21 February 2012
My dad says that I "attack life."
For my 16th birthday, I got a puppy. He was this really happy, sweet little dog that was full of kindness and excitement. That is, however, until he would smell some kind of chaseable/eatable animal, whereupon he instantly turned into a hunting machine. He'd dive into a river chasing a beaver into it's den, dig up the earth persuing a rabbit down it's hole, and torment raccoons who were twice his size. He dreamed big. He'd go running off after something, and we'd shout to call him back to us - to protect him. But the switch had flipped in his brain and he was no longer our sweet little pup. He was a predator on the attack. He was fearless and absolutely insane when it came to getting what he wanted. Dad says that this is what I am like.
I can't really argue with his logic.
I've been off on my own trail lately. My goals have grown and changed with time -- but mostly just grown ever bigger. First it was my MSc, then PhD, and I've become rather used to my personal goals increasing at an alarmingly exponential rate. The last time I told my dad about everything I'd been up to recently, he laughed HARD. I could hear the smile and sparkle in his eyes as he asked me, "Jeez, Kristen, who ever made you think you could have it all?" I laughed, too, but more softly than he. "Um, you did, don't you remember?" We laughed a moment more and then changed the subject, since this was the closest thing we've had to a serious conversation in about 10 years, and it was all getting just a little too awkward.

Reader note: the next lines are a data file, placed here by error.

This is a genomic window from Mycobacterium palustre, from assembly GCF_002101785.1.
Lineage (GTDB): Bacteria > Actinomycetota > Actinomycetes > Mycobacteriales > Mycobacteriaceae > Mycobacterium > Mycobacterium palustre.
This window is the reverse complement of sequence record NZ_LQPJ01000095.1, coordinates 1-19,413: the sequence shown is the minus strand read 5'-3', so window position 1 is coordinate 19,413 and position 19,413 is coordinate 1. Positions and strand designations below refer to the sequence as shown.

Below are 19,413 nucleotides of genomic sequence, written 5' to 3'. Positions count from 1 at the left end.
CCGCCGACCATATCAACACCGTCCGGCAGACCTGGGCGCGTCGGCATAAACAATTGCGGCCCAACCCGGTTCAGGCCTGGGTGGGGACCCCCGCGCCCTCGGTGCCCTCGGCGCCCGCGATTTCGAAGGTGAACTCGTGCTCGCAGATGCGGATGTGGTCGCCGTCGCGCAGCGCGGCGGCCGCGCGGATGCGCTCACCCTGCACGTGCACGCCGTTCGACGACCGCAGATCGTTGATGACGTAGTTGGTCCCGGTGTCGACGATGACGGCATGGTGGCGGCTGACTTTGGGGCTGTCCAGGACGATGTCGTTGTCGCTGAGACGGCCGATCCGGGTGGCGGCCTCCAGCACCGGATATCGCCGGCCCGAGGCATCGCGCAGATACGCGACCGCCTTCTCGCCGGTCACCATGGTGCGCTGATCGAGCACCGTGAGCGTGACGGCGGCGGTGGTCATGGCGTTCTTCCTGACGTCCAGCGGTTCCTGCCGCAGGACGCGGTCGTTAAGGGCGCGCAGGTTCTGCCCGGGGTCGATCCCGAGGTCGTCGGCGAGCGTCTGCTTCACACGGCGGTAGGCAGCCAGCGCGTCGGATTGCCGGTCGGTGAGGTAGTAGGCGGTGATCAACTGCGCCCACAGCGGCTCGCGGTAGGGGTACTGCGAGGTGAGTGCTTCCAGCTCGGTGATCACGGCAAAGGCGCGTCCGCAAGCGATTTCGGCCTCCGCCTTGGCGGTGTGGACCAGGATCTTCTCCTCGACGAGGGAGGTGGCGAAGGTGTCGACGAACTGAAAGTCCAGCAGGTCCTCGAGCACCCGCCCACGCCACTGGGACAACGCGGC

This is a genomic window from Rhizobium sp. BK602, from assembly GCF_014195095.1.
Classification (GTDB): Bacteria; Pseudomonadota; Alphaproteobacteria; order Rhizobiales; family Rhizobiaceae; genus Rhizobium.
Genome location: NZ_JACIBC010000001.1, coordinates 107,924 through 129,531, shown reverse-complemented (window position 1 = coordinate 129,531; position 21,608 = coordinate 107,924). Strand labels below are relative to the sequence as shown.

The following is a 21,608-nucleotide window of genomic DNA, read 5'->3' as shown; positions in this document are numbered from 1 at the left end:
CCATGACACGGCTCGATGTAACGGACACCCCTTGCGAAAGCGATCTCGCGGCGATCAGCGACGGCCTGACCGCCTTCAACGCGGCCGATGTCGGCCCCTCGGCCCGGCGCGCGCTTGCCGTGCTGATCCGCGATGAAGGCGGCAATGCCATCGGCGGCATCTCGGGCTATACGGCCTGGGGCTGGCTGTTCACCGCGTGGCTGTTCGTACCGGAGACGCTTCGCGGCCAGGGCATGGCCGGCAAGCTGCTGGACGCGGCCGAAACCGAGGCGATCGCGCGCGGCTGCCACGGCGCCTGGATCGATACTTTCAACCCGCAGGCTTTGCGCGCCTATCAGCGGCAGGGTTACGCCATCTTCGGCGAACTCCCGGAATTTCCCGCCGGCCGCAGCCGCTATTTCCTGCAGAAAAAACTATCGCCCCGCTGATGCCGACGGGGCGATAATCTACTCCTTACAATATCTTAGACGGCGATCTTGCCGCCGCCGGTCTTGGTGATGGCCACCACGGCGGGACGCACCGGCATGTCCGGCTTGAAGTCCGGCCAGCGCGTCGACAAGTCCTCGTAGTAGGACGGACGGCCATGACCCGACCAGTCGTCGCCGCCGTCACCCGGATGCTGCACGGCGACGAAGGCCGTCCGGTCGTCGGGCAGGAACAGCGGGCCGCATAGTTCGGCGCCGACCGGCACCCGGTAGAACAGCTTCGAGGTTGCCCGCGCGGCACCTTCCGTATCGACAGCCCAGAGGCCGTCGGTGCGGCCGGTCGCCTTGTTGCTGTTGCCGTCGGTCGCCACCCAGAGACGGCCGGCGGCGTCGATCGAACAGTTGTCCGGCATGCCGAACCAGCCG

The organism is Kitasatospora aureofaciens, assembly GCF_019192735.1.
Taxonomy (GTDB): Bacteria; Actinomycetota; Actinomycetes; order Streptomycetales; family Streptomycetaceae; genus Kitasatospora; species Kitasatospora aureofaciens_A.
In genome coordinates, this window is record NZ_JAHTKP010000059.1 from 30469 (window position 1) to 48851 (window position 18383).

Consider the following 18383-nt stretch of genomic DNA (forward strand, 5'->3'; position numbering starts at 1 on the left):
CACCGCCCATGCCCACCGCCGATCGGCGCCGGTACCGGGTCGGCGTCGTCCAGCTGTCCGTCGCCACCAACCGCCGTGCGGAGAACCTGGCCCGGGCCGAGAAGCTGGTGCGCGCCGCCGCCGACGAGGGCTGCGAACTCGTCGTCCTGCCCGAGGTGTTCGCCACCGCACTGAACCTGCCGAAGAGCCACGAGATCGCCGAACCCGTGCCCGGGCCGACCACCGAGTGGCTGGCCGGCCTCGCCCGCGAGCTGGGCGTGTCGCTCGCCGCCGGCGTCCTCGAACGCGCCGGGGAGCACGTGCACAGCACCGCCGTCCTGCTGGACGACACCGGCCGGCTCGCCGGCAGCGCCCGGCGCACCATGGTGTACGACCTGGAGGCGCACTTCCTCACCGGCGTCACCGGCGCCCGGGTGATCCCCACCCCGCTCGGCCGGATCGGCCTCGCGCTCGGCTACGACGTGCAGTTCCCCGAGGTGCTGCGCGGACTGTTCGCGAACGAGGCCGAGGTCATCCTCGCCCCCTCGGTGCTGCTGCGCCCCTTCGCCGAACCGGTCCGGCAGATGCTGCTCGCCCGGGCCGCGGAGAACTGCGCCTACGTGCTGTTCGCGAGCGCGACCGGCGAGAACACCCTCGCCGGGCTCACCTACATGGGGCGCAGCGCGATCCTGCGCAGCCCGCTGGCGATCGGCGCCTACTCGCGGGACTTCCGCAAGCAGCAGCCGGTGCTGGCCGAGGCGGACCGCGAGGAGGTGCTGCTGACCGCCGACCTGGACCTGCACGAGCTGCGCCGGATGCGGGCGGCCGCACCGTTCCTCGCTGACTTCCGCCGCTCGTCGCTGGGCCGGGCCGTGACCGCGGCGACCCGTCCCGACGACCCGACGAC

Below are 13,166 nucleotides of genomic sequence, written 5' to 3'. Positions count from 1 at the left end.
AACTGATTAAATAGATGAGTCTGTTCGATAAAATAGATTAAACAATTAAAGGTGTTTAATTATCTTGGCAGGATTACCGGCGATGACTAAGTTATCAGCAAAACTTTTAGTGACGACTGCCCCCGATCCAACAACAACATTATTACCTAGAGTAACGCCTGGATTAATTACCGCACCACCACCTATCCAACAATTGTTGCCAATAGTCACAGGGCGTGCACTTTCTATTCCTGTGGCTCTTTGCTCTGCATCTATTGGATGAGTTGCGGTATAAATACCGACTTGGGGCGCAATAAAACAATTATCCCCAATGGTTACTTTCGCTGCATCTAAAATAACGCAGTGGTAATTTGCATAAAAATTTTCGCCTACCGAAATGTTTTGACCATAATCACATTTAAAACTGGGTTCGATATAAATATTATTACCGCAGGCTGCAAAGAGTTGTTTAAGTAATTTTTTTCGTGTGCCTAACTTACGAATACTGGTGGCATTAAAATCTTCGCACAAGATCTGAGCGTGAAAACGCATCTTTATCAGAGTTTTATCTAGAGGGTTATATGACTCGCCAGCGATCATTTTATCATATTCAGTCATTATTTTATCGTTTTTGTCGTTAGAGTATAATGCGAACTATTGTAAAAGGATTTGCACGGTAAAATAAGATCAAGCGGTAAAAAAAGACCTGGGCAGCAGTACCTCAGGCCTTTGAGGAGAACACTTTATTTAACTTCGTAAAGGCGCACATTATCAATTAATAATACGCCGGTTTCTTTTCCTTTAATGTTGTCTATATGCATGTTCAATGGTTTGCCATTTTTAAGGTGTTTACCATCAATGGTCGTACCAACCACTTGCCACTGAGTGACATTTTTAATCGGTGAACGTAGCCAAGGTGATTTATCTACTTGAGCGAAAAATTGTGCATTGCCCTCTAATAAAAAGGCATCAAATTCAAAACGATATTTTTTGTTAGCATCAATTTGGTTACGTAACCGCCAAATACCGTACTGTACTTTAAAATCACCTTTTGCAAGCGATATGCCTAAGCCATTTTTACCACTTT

So, because life keeps getting bigger and busier, and because I might not actually know how to slow down, it's easy for me to forget how passionate I am about cooking my own food. I have a job which requires not just my working hours (there are 20 of these in a day, right?), but also a good heaping of stress and tears and possibly also my soul - and sometimes I just plain forget to eat. Then, I look up and realise it's 4pm and there's a hole in my stomach because I haven't eaten since the previous evening. I just get a bagel out of the freezer and go to town since it's the fastest thing to do, and if I try to stand in front of the stove and cook something, I'll likely fall over and burn my face on the skillet on my way to the floor.